Potential buyers should also know a little about how 3T measures bar width compared to the rest of the market (note: see recent updates in the next paragraph). Like they do with all their bars, 3T measures the Aeronova center-to-center at the bar ends. Be aware that the Aeronova’s 6-degree flare makes the bar distinctly narrower at the shoulders. Much to the chagrin of Bike Hugger’s chief, Byron, there is no universal sizing convention for dropbars. The 40cm width Aeronova review sample measures about 38cm c-c at the shoulders, which is very similar to an FSA Energy Compact. However, ENVE Compact Road bars also have flare but are instead measured center-to-center at the shoulders. So a 40cm ENVE Compact Road bar is more comparable to a 42cm width in either FSA or 3T. Just to mix it up, Deda Elementi measures their bars outside-outside and have zero flare, so the 40cm Aeronova is like a 40cm Zero100 at the hoods but closer to a 42cm Zero100 at the bottom. For me, I had previously used a 40cm (c-c), zero-flare bar for CX racing and a bar that was 36.5cm at the shoulders and 39cm the bottom (both c-c) for grave riding. The 40cm-size Aeronova has proven a capable compromise between the two, but admittedly I prefer narrow handlebars in general. My road bikes use 35.5cm (c-c) bars, and I have a nearly archaic 56cm flat bar on my MTB. Many riders and product managers have chosen to equip bikes with bars that are wider and perhaps flared as much as 12 degrees. It’s personal tastes, but I’m a smaller rider and I like narrow.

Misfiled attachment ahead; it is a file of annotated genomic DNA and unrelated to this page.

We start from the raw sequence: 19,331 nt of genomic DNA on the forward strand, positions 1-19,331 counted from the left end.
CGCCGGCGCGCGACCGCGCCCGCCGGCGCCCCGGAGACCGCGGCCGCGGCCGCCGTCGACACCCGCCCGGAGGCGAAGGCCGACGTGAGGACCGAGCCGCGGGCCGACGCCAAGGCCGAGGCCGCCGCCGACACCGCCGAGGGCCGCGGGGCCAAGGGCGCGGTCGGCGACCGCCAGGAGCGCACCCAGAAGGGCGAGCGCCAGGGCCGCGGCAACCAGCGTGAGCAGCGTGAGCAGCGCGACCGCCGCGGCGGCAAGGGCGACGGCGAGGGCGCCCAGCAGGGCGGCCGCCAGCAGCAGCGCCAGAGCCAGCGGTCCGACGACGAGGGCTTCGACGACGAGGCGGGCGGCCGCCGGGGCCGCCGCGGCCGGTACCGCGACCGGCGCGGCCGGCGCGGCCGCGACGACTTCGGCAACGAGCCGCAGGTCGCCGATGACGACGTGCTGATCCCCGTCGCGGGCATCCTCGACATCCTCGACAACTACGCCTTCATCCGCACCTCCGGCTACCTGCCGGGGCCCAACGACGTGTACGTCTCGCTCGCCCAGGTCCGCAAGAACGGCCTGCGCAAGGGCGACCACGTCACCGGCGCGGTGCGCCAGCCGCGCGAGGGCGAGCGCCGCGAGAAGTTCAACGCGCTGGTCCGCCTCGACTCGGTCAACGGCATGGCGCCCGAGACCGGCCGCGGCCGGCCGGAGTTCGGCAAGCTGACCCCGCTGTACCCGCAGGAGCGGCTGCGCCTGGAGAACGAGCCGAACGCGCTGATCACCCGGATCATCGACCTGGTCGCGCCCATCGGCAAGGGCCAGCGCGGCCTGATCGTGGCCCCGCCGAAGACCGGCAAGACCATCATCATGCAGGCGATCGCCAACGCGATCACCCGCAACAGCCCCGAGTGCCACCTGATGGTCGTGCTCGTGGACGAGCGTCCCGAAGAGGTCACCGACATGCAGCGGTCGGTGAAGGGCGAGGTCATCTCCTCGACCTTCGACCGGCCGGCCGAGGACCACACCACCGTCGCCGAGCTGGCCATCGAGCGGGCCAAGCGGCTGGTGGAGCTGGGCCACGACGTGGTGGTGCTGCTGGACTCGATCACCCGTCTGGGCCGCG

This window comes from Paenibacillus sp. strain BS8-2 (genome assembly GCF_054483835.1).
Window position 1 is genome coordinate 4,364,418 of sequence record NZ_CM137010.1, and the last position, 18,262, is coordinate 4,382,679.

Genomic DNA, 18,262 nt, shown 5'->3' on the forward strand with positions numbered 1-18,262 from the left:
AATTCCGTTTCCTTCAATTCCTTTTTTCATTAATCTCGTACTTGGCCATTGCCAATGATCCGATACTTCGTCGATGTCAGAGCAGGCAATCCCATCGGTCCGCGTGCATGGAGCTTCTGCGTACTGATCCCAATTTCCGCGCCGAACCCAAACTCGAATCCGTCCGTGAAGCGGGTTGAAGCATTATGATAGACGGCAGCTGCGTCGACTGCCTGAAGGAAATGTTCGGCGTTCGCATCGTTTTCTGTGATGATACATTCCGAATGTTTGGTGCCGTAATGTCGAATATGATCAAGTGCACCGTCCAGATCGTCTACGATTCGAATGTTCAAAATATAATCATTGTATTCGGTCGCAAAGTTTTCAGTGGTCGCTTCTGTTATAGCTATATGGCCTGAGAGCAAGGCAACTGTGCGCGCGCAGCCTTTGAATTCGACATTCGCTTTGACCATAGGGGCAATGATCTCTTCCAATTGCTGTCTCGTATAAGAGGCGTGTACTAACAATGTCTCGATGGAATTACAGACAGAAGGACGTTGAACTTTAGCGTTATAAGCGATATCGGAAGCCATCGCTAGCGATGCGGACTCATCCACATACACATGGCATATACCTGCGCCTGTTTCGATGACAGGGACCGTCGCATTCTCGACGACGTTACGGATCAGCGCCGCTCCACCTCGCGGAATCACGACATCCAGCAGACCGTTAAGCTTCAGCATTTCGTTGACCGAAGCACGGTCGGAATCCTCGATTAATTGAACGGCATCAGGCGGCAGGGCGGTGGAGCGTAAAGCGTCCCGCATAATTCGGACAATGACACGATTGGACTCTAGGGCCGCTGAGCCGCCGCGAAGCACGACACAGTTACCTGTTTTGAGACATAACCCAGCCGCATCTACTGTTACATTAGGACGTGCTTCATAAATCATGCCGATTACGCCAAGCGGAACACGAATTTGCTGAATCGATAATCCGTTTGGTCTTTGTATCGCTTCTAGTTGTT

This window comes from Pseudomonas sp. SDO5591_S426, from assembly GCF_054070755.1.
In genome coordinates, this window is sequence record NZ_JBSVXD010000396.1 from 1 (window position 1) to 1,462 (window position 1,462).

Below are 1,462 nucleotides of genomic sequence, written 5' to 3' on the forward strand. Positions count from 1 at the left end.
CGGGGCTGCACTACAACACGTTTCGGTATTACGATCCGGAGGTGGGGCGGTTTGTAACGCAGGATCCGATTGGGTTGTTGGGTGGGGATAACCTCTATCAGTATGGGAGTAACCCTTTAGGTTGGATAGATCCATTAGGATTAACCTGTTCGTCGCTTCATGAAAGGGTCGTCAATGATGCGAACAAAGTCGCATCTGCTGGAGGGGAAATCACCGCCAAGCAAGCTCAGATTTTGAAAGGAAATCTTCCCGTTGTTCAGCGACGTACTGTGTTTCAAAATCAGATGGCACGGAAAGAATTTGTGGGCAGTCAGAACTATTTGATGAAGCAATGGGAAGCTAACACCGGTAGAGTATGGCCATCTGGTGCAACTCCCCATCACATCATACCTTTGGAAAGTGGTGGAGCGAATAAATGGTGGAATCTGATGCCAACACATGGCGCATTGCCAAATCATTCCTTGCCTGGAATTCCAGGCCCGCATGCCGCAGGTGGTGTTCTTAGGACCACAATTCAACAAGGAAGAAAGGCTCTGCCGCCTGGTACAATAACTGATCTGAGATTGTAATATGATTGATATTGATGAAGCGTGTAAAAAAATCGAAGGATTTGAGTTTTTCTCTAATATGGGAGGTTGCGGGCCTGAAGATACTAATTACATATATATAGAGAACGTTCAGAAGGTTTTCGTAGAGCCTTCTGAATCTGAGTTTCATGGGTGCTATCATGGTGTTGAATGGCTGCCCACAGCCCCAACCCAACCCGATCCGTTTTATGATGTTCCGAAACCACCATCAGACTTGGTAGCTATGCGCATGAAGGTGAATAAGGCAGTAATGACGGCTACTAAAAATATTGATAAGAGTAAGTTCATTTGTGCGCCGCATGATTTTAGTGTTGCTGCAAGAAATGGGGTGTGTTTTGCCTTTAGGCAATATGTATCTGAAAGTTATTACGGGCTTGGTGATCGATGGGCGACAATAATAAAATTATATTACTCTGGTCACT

UPDATE 2019.01.02 : I have recently discovered that 3T has changed their sizing method for their handlebar lines. 3T nominal bar size is now based on the width at the hoods rather than at the ends. In regards to the Aeronova, the actual shape and dimensions of the three sizes are unchanged, but the sizes are now given as 38, 40, and 42cm. So the “40cm” size tested in this review is now designated as “38cm”.
What we at Bike Hugger did not do was run comprehensive tests in wind tunnels to determine how fast the Aeronova is. Whatever aero advantage it has, I’m sure that it is not going to be the dominate factor in my gravel riding, and in fact it will be rendered irrelevant when the handlebar bag is fitted. But reduction of aerodynamic cross section is a proven method of reducing drag. As long as the bar is not an impediment to fit or comfort, then arguably the Aeronova’s aerodynamics should help in certain conditions. As it is, the bar has surprisingly met or exceeded all my other expectations for gravel, as well performing admirably for cyclocross. I would not recommend this bar if you are currently using less than 90m of stem with a typical compact road bar, because you might not have room to shorten up the stem to compensate for the Aeronova’s longer reach. Like any dropbar that both is lightweight and has thin aero sections, the 3T is not rock stiff. This is a bar that was designed for powering away on long breaks on the road, and I’ve found that the road doesn’t have to be paved for the Aeronova to be outstanding.